For so many musicians, that’s the dream. You want your songs to find as big of an audience as possible. But the music industry is not easy to navigate and there are plenty of pitfalls for an up and coming band, and Quinn had learned enough about the music industry to help the band navigate the early days of its success.

At Northeastern, Quinn had co-oped at a record company that is now the parent company of Mt. Joy’s record label: “I literally worked in the building,” Quinn notes. 

“I really felt comfortable in terms of what a record label was,” he says. “Ultimately, it’s a negotiation and you own something and they’re trying to buy it from you.”

“But I think sometimes the price can be driven down because of the aura of ‘I want to sign a record deal,’” Quinn continues. “That comes from a lack of understanding of what exactly that company is trying to do to your ownership of your art. Understanding the players and what their goals are and having a broad view of what the music industry was, that was hugely helpful.”

Quinn has an unvarnished view of what success meant for Mt. Joy at first. “It didn’t mean that I was immediately wealthy,” he says, but it meant playing 200-person venues, not 10,000-person stadiums, and making hundreds, not thousands, of dollars.

“There was definitely a period of time where you saw the light at the end of the tunnel, but you had to dig in and realize it was a multi-year arc to get to where, ultimately, we’ve been able to get in the last couple of years,” Quinn says.

With success comes expectations, the kind that weren’t there when Quinn and Cooper were recording “Astrovan” in 2016 as a joke. Suddenly, Quinn and Mt. Joy had to think about balancing fan expectations with where they wanted to push the band creatively. 

Quinn acknowledges that this mental calculus is unavoidable when a band becomes successful. However, he’s tried his hardest not to have it impact his creative process and what artistic avenues the band has explored, while trying not to “go out there and make white noise with primal screams in it because you’re pretty sure that won’t work.”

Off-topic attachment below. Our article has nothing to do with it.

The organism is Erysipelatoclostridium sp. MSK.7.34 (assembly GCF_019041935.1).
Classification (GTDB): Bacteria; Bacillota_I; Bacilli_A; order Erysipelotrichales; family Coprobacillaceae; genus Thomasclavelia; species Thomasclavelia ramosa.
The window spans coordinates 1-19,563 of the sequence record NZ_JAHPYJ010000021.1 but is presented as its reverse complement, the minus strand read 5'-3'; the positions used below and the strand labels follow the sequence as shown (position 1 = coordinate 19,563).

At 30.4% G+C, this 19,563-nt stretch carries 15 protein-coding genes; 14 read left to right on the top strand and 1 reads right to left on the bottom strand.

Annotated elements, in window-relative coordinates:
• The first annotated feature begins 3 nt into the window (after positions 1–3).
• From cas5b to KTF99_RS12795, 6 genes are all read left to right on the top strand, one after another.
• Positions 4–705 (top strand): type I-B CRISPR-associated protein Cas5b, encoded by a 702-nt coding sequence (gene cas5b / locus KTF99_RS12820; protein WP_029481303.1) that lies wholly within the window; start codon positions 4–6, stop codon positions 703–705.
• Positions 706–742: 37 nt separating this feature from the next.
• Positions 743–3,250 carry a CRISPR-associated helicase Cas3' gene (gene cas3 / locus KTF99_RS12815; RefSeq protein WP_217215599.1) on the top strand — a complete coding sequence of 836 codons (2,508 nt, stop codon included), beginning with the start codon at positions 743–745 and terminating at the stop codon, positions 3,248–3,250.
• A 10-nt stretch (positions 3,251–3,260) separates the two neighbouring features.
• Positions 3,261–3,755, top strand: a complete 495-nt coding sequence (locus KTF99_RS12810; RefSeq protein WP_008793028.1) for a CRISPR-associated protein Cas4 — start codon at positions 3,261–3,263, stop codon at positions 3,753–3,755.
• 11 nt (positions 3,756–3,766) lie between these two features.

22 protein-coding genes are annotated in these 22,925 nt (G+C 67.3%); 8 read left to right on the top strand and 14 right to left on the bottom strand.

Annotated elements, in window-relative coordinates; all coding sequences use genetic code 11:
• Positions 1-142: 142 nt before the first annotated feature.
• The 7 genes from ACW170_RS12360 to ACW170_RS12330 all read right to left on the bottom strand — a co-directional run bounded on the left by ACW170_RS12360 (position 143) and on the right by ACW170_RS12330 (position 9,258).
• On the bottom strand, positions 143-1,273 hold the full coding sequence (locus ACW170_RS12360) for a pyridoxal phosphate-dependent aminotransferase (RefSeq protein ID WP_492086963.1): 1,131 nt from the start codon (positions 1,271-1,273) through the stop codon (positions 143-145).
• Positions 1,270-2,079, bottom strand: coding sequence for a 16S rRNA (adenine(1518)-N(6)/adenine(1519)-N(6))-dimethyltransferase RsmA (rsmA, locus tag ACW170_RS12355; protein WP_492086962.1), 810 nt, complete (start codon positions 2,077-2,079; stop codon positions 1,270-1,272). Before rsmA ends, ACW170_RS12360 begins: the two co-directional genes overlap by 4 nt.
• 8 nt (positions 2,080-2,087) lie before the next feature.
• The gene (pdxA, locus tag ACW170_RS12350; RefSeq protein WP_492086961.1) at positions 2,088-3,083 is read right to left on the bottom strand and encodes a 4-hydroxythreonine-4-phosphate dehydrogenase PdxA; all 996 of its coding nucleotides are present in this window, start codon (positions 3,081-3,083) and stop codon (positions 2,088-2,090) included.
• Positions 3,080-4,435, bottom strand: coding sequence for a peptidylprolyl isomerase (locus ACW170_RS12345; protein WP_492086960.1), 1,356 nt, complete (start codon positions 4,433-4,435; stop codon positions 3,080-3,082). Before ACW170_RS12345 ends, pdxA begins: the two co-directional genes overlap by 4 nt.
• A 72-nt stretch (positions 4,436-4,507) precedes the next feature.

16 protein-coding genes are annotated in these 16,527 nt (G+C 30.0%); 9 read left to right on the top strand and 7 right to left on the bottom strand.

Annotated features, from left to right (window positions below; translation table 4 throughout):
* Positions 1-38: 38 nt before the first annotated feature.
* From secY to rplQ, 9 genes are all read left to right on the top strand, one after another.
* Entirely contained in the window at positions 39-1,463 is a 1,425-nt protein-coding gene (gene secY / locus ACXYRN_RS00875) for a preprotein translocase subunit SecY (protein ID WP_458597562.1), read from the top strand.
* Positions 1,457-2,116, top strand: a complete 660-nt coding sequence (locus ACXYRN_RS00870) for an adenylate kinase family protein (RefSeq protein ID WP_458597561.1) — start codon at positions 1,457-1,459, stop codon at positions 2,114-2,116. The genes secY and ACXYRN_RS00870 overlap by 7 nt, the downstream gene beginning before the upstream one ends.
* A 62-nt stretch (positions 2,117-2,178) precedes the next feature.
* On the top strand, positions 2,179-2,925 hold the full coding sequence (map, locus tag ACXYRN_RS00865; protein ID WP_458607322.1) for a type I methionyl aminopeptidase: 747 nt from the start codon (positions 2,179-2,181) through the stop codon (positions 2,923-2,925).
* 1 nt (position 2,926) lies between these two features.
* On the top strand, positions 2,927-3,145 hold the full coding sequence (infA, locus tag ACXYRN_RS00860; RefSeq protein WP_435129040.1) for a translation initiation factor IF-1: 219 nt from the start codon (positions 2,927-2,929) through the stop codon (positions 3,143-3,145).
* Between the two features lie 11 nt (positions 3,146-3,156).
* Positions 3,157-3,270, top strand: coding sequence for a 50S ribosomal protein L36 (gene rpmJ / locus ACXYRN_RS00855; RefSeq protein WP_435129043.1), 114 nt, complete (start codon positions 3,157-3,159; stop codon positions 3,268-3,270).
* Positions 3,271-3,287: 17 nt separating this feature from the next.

“You’re aware of it but to the extent that we have been successful making songs that people relate to, it’s always been about chasing something that doesn’t really have anything to do with anybody else,” Quinn says. “I really do feel like the best creativity is an introspective journey and trying to dig something out that excites you.”

I truly am a believer—even in this space of bazillion songs—that a truly great song … will resonate, will find its way to the right people and success will be there for you.

Matt Quinn, vocalist and guitarist for indie rock band “Mt. Joy”

Even since Mt. Joy found success in 2018, the music industry has changed dramatically. Relatively unknown artists can shoot to super stardom almost overnight by posting music on TikTok. There have never been more avenues for people to get their music into the world; there has never been more music. 

But at the end of the day, Quinn says his advice to burgeoning musicians is simple: “Just make songs.”

“Be patient, make songs, and the beauty of that is eventually you’ll have a song, hopefully, that is just undeniable,” Quinn says. “Once you have the product, then you become an entrepreneur and you just go conquer and get it in front of people as much as possible.”

“I truly am a believer—even in this space of bazillion songs—that a truly great song, which is easier said than done, will resonate, will find its way to the right people and success will be there for you,” he adds.

As he learned with “Silver Lining,” it won’t always go smoothly. Mistakes are a necessary part of the process, especially for a generation of artists who are finding sudden viral success on social media.

“It’s important to make mistakes because if you get thrown right in, you don’t want your mistakes to be in front of 50,000 people at Lollapalooza,” Quinn says. “You want to fail so that when you get put in big situations, you’re not trembling with fear because you don’t have the tools to succeed.”

Cody Mello-Klein is a Northeastern Global News reporter. Email him at Follow him on Twitter @Proelectioneer.